Any politician with a record as long as Biden’s has to tell this “evolution” story convincingly and well. Biden’s success on this score is spotty. His appeal despite that makes it interesting. In a weird way, his frankness about his self-contradictions—“I make no apologies for my last position. I make no apologies for what I’m about to say,” he said Thursday as he reversed himself on the Hyde Amendment—bestows upon him a kind of flexibility that allows him to claim (for example) that he won’t accept donations from corporate lobbyists, and then kick off his campaign with a fundraiser held at the home of the head of lobbying for Comcast.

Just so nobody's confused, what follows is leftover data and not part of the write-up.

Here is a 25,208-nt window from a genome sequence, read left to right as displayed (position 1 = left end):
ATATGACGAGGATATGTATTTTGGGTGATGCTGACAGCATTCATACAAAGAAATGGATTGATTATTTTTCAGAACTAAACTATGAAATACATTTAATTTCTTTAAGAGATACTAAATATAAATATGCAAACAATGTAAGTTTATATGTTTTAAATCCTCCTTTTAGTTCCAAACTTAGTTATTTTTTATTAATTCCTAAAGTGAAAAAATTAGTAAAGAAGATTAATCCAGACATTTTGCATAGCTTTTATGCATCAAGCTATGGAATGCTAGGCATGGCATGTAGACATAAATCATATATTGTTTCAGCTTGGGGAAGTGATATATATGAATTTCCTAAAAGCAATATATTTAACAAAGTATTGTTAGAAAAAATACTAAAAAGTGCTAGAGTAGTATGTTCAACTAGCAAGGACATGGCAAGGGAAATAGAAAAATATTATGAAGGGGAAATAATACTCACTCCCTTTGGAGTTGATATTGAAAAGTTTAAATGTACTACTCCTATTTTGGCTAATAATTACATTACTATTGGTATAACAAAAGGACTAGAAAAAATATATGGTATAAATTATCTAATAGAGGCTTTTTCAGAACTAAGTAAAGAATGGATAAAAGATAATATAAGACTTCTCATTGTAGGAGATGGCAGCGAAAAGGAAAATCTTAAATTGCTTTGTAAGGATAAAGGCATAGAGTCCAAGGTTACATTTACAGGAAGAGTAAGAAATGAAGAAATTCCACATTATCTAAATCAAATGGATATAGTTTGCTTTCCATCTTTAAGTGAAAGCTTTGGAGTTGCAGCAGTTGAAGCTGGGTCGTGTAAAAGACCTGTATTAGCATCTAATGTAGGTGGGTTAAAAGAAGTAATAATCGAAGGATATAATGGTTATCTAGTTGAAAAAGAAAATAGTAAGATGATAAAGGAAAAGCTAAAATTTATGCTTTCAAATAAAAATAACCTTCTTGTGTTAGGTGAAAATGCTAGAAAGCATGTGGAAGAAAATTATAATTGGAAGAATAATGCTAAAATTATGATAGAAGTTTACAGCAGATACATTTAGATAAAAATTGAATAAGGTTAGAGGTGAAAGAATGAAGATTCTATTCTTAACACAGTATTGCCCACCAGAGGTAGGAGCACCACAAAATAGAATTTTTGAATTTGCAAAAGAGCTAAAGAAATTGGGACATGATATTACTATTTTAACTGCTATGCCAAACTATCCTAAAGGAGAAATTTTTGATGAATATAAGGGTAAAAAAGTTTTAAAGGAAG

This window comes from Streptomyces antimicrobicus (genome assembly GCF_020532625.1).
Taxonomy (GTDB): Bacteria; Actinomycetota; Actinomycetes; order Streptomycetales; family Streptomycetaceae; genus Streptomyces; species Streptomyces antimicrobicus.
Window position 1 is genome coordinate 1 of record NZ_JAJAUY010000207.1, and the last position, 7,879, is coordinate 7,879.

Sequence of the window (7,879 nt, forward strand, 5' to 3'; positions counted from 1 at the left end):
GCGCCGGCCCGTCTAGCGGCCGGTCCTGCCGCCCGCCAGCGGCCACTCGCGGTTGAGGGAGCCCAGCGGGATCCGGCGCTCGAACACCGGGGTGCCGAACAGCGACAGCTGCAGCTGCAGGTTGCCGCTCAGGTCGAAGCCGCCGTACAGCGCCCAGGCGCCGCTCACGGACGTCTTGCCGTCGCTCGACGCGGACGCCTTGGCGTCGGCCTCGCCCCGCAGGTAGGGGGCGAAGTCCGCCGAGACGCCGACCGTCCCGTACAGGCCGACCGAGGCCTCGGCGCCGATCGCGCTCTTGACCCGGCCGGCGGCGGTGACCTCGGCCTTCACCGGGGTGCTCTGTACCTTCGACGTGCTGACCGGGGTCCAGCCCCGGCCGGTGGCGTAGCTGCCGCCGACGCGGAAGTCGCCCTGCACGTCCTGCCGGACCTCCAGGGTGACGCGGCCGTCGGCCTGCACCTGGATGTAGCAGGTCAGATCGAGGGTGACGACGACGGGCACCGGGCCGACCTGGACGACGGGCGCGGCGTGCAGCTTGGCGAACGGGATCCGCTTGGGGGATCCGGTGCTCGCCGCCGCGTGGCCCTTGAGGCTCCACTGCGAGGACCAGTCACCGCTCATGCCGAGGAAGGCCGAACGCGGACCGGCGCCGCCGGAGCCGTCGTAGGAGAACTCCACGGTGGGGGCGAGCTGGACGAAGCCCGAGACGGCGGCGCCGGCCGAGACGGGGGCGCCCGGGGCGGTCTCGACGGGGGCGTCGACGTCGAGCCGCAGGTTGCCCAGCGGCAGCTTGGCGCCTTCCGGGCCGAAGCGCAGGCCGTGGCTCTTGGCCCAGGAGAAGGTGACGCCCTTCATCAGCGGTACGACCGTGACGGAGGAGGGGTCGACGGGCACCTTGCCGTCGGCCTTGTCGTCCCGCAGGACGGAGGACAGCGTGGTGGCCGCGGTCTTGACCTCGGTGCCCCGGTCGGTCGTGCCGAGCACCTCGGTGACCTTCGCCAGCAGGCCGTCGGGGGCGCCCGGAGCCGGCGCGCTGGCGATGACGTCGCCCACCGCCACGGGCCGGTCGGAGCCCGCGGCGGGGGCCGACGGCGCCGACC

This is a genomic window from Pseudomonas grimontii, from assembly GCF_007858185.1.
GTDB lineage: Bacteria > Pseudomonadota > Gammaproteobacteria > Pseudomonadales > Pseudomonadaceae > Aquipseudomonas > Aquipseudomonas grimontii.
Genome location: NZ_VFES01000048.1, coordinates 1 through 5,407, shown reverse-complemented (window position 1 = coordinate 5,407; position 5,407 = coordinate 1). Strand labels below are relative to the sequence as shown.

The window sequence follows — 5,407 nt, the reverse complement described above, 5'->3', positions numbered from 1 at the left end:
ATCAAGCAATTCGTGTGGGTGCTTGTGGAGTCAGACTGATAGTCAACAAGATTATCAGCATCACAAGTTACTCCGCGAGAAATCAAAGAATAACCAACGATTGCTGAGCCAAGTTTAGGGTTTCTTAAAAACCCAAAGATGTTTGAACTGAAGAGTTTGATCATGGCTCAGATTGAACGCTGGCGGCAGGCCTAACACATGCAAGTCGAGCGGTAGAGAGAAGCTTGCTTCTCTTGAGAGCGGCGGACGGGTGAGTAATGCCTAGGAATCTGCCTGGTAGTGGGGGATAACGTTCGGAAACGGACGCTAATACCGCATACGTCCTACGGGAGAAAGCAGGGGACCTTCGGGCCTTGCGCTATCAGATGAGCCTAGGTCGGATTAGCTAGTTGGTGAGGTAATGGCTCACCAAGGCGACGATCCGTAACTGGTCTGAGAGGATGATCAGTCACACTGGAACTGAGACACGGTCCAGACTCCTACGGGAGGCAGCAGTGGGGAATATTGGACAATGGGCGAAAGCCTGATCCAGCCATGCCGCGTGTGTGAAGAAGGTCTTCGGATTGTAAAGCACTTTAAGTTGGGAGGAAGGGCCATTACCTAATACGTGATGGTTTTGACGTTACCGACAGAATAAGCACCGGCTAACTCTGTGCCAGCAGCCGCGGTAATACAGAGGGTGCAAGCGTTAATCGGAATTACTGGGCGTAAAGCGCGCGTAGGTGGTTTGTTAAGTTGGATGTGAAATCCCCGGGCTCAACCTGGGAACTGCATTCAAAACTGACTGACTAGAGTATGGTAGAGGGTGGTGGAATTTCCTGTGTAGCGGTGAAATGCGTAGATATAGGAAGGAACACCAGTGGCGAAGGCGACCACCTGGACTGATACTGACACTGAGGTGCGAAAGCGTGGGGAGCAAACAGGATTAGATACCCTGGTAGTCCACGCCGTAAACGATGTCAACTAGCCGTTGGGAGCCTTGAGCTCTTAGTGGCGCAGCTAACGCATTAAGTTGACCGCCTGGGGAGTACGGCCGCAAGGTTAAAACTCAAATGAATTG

People support Biden for a lot of reasons (a desire to beat Trump counts). But a significant part of his success has been getting much of the public to see his flaws and lies as lovable, well-meaning, and proof of his honesty (which these days means something more like “authenticity”). This is prime political terrain very few figures manage to carve out. In the authoritative book about the 1988 campaign, What It Takes, for instance, Richard Ben Cramer gives a remarkably positive spin to Biden’s lies about marching for civil rights while his advisers (who had warned him to stop) look on. “Still, this was also the reason they were working for Biden,” he writes, “for the abandon with which he stretched himself (and not just by exaggeration) to touch a thousand lives a day … for the talent, extravagant effort, the generosity of spirit that made every event with Biden a festival of inclusion.”